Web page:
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Woman who stormed stage during 'Julius Caesar' is arrested

18 June 2017
Woman who stormed stage during 'Julius Caesar' is arrested

In a video uploaded by Jack Posobiec, a conservative filmmaker, Laura Loomer, an ardent supporter of President Donald Trump, can be seen rushing onto the stage at an ongoing Shakespeare in the Park rendition of "Julius Caesar" play at Public Theatre, New York, Friday. "This is unacceptable! You can not promote this type of violence against Donald Trump!".

The duo was quickly removed by security, but not before really making people think about the consequences and dangers of political violence, which they were already doing, because-as pointed out in a note the theater itself has posted-that's the whole point of Julius Caesar. "Shame! Shame on all of you", she said as the audience booed her and guards led her out of the space. Loomer wouldn't leave the premises, however, and continued shouting, "You guys are just as bad as ISIS", "the blood of Steve Scalise is on your hands!" and "Because of liberal violence like this, a congressman this week was shot in Virginia".

Today, Posobiec says he's entered the Public Theater's lottery for tickets to tonight's show (Shakespeare in the Park is free).

The hashtag #FreeLaura was trending on Twitter Friday night.

The NYPD confirmed to ABC News that around 9:45 p.m., a 24-year-old female was arrested and taken into custody after jumping on stage.

Loomer was reportedly charged with trespassing and disorderly conduct.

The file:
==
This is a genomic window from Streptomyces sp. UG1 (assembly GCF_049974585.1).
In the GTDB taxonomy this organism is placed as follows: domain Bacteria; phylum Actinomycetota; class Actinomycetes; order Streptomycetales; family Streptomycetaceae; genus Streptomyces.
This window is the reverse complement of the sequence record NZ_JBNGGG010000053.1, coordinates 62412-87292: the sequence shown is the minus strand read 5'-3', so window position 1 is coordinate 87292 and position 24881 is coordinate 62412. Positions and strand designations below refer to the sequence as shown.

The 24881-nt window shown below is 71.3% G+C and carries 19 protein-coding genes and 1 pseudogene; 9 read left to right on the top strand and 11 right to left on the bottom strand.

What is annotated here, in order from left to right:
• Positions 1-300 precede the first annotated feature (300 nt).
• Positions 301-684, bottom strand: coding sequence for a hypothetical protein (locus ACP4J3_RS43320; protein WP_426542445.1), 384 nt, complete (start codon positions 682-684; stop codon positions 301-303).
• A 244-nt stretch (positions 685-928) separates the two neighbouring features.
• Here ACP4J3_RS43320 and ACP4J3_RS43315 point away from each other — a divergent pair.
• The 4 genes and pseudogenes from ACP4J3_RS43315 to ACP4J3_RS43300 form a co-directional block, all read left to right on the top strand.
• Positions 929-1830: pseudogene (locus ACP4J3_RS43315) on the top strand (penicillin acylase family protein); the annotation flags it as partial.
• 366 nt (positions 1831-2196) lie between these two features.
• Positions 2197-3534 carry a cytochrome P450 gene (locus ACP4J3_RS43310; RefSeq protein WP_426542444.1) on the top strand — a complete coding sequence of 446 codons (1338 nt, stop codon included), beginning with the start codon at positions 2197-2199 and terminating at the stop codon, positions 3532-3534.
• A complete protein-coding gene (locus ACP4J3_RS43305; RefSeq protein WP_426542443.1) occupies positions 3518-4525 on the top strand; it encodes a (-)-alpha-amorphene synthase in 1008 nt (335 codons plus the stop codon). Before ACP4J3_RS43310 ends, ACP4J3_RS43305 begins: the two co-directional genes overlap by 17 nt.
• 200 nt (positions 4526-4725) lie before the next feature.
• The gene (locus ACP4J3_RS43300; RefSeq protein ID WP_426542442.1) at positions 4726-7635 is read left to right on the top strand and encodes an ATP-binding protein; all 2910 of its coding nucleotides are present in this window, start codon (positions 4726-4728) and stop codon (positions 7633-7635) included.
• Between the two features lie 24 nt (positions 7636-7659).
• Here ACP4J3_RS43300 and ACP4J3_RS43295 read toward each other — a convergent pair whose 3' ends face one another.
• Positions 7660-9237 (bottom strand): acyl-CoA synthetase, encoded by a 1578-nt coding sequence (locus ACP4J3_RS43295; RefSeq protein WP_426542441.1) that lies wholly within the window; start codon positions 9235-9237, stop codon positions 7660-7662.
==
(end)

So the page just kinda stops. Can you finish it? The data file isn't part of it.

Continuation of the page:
It is unclear whether Loomer has a lawyer. After her release, she tweeted, "I'm out of jail, but I'm not apologetic". "You can not promote this kind of violence against Donald Trump!" while calling likening the crowd to ISIS. Laura Loomer now works for an alt-right website and was rushing the stage following the reports of the use of Trump as the Caeser character. "We have dispatched a lawyer to Central Park precinct". "Freedom! The audience rose to their feet to thank the actors, and we joyfully continued", the statement read.

Other defenders included Scott Stringer, the New York City comptroller, who wrote letters to the heads of Delta and Bank of America, arguing that dropping their support "sends the wrong message". "Their artistic and creative direction crossed the line on the standards of good taste".

There is a lot of talk about Julius Caesar recently because of the controversy with the Public Theater's production.

In a contemporary interpretation of the play, a Donald Trump lookalike with reddish blond hair and wearing a business suit rather than Roman robes is stabbed to death, a revision that author William Shakespeare never contemplated but that has made national headlines.